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HAS3-induced extracellular vesicles from melanoma cells stimulate IHH mediated c-Myc upregulation via the hedgehog signaling pathway in target cells.

  • Arasu, Uma Thanigai1
  • Deen, Ashik Jawahar2
  • Pasonen-Seppänen, Sanna3
  • Heikkinen, Sami3, 4
  • Lalowski, Maciej5
  • Kärnä, Riikka3
  • Härkönen, Kai3
  • Mäkinen, Petri2
  • Lázaro-Ibáñez, Elisa6
  • Siljander, Pia R-M6, 7
  • Oikari, Sanna3
  • Levonen, Anna-Liisa2
  • Rilla, Kirsi3
  • 1 Institute of Biomedicine, University of Eastern Finland, Kuopio, Finland. [email protected] , (Finland)
  • 2 A.I. Virtanen Institute for Molecular Sciences, University of Eastern Finland, Kuopio, Finland. , (Finland)
  • 3 Institute of Biomedicine, University of Eastern Finland, Kuopio, Finland. , (Finland)
  • 4 Institute of Clinical Medicine, University of Eastern Finland, Kuopio, Finland. , (Finland)
  • 5 Faculty of Medicine, Biochemistry and Developmental Biology, Meilahti Clinical Proteomics Core Facility, HiLIFE, University of Helsinki, Helsinki, Finland. , (Finland)
  • 6 Division of Pharmaceutical Biosciences, Faculty of Pharmacy, Centre for Drug Research, University of Helsinki, Helsinki, Finland. , (Finland)
  • 7 EV Group and EV Core, Molecular and Integrative Biosciences Research Programme, Faculty of Biological and Environmental Sciences, University of Helsinki, Helsinki, Finland. , (Finland)
Published Article
Cellular and Molecular Life Sciences
Publication Date
Oct 01, 2020
DOI: 10.1007/s00018-019-03399-5
PMID: 31820036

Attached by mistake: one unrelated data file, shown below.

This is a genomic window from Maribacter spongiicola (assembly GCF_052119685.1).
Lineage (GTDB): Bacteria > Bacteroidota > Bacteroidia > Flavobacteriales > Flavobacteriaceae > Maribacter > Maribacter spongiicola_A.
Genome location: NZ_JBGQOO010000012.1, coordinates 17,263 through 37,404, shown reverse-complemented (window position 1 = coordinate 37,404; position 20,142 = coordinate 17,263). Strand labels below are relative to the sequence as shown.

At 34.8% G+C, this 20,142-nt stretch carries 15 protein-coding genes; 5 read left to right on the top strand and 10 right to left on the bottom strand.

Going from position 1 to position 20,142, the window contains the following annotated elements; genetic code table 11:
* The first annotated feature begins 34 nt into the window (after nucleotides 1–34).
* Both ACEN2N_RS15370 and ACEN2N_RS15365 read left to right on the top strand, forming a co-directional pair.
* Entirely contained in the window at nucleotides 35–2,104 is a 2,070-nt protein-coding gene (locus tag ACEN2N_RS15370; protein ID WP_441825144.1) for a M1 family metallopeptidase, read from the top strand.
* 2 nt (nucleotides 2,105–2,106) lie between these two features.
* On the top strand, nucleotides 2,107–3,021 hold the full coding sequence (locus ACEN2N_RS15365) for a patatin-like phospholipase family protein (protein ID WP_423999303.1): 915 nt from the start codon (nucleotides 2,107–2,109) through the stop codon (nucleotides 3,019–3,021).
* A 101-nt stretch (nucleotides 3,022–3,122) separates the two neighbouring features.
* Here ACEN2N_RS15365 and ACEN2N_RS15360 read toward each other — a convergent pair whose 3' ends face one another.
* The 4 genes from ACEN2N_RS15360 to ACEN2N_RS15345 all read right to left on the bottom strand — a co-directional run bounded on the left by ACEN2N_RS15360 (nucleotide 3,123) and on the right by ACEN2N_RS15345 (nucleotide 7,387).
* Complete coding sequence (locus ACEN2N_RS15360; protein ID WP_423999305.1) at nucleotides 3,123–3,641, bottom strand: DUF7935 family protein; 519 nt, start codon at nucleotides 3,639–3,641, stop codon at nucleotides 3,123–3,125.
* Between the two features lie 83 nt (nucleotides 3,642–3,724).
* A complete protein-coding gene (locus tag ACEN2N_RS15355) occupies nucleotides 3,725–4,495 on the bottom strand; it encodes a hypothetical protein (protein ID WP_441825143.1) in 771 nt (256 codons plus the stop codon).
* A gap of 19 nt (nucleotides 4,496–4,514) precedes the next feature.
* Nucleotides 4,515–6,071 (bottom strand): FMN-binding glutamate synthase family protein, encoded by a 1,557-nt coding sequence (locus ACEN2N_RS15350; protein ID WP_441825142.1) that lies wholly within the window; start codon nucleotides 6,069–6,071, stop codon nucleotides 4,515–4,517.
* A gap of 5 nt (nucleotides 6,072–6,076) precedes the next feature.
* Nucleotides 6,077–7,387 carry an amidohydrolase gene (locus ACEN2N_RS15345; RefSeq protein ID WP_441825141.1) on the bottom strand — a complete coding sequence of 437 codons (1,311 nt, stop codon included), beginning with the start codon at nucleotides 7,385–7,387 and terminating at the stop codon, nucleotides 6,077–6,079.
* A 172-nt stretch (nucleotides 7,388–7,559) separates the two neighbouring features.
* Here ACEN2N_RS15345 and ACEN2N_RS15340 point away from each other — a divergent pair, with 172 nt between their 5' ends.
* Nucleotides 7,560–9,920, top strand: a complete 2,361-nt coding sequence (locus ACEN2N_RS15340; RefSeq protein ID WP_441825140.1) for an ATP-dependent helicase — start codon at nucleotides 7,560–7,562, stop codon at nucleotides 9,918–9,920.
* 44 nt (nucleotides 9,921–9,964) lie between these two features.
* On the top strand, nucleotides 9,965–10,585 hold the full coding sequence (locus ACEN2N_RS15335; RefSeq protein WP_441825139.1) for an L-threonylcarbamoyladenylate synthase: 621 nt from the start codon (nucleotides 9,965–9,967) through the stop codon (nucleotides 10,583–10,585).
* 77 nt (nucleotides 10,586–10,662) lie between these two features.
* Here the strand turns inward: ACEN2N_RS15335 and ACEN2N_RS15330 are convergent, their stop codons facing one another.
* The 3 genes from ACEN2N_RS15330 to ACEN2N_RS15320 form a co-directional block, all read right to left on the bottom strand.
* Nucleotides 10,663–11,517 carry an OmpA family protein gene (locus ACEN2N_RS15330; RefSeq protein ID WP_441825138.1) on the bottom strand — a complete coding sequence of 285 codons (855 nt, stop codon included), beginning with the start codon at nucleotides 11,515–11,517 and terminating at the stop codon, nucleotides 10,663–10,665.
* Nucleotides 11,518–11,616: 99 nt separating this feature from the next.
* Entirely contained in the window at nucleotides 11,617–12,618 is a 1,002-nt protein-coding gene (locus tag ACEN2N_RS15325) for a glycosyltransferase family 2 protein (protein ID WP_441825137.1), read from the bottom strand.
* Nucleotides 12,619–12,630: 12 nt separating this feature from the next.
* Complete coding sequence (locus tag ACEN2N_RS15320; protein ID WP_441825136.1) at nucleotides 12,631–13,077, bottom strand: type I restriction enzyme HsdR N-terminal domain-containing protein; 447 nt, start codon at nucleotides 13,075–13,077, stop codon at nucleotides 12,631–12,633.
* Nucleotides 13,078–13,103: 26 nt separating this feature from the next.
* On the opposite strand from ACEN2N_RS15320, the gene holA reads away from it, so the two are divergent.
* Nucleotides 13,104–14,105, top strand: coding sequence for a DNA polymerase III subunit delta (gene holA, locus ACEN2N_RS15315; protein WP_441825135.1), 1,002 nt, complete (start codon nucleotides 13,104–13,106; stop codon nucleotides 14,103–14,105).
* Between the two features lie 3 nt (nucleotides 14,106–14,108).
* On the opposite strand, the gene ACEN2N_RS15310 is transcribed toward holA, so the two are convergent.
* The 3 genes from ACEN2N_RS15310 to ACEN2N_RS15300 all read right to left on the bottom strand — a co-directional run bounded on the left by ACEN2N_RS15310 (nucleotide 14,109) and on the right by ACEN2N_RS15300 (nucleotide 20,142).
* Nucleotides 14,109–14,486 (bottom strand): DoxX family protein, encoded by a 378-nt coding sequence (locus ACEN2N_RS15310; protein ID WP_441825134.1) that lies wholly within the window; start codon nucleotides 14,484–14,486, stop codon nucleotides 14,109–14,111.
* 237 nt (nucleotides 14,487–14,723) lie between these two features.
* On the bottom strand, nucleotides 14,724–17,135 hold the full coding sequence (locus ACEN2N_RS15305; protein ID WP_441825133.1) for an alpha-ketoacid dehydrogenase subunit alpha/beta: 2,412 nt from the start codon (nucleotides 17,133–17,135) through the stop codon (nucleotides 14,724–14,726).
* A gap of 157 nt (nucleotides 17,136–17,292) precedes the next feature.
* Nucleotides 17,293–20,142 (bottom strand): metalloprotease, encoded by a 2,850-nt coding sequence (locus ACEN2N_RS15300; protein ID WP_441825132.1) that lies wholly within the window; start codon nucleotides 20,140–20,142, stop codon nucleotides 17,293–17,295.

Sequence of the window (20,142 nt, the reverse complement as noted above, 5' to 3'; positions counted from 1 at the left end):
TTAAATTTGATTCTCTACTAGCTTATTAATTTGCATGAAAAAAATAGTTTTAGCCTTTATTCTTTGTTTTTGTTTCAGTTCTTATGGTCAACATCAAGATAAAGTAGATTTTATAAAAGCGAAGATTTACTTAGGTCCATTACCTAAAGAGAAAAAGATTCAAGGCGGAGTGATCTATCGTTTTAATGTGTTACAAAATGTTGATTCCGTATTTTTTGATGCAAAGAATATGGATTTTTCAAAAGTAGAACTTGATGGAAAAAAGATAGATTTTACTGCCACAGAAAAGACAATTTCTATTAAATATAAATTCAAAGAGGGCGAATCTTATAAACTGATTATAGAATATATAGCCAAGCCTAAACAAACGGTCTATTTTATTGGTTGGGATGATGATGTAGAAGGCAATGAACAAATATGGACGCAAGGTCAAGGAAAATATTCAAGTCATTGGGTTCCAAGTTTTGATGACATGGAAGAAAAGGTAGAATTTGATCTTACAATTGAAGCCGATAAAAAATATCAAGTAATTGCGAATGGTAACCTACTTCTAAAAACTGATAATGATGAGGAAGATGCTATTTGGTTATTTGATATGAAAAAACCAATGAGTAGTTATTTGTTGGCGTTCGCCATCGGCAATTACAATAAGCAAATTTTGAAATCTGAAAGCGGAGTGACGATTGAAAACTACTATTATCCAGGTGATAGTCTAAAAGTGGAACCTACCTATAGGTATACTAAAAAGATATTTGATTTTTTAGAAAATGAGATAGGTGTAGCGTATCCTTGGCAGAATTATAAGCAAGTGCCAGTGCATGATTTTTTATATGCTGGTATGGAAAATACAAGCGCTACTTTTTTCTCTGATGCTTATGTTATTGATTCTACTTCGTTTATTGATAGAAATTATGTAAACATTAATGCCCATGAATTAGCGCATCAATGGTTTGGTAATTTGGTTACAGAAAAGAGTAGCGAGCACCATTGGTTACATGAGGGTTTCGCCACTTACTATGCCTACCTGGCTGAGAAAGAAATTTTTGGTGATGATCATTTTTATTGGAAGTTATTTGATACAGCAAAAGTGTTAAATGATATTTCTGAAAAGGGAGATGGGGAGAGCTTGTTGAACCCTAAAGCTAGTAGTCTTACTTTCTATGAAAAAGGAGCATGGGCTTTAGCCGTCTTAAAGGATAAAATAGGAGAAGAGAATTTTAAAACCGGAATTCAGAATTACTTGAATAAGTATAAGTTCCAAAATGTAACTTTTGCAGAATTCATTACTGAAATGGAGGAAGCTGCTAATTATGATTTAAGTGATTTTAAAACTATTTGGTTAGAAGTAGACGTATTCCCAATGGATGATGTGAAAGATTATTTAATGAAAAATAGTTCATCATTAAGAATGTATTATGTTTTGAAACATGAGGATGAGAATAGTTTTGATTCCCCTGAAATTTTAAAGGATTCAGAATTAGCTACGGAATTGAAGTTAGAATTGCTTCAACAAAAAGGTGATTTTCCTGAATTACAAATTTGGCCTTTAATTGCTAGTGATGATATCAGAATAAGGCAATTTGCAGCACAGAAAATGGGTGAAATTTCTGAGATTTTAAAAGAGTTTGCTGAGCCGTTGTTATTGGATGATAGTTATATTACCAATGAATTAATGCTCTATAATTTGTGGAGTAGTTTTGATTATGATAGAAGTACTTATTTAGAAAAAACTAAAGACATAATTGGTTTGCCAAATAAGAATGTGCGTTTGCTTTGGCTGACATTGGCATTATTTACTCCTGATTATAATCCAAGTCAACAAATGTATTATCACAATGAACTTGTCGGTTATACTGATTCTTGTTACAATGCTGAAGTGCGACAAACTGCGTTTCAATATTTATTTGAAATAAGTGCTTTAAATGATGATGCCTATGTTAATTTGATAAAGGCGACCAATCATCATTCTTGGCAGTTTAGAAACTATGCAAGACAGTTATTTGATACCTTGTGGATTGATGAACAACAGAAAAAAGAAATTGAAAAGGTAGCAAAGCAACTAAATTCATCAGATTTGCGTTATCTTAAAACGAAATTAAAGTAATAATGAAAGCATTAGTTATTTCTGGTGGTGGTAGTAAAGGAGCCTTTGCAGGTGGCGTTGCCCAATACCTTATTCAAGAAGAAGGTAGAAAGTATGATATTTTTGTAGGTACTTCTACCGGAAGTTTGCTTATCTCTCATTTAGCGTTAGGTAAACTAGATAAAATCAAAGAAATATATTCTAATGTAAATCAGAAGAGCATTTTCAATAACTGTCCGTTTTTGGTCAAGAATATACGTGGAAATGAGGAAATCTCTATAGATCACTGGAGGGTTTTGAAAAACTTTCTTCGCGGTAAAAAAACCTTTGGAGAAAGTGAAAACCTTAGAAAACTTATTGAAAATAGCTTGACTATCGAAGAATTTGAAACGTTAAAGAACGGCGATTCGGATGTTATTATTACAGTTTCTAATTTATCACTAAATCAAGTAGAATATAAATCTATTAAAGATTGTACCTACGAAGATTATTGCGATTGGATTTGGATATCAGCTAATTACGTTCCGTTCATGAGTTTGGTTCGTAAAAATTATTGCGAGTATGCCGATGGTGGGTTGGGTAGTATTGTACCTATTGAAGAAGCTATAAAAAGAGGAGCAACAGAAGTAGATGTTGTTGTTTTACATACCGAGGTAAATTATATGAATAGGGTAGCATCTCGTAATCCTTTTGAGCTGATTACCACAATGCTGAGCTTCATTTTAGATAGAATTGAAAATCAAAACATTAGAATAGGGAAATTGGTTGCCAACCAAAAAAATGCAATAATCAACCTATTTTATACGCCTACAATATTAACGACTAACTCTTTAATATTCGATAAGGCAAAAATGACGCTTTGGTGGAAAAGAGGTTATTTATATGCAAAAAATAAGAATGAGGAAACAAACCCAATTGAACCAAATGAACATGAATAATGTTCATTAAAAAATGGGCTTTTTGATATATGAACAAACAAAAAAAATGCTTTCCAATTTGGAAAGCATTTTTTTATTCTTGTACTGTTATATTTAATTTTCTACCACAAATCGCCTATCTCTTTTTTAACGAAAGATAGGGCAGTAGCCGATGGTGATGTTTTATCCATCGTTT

Intercellular communication is fundamental to the survival and maintenance of all multicellular systems, whereas dysregulation of communication pathways can drive cancer progression. Extracellular vesicles (EVs) are mediators of cell-to-cell communication that regulate a variety of cellular processes involved in tumor progression. Overexpression of a specific plasma membrane enzyme, hyaluronan synthase 3 (HAS3), is one of the factors that can induce EV shedding. HAS3, and particularly its product hyaluronan (HA), are carried by EVs and are known to be associated with the tumorigenic properties of cancer cells. To elucidate the specific effects of cancerous, HAS3-induced EVs on target cells, normal human keratinocytes and melanoma cells were treated with EVs derived from GFP-HAS3 expressing metastatic melanoma cells. We found that the HA receptor CD44 participated in the regulation of EV binding to target cells. Furthermore, GFP-HAS3-positive EVs induced HA secretion, proliferation and invasion of target cells. Our results suggest that HAS3-EVs contains increased quantities of IHH, which activates the target cell hedgehog signaling cascade and leads to the activation of c-Myc and regulation of claspin expression. This signaling of IHH in HAS3-EVs resulted in increased cell proliferation. Claspin immunostaining correlated with HA content in human cutaneous melanocytic lesions, supporting our in vitro findings and suggesting a reciprocal regulation between claspin expression and HA synthesis. This study shows for the first time that EVs originating from HAS3 overexpressing cells carry mitogenic signals that induce proliferation and epithelial-to-mesenchymal transition in target cells. The study also identifies a novel feedback regulation between the hedgehog signaling pathway and HA metabolism in melanoma, mediated by EVs carrying HA and IHH.

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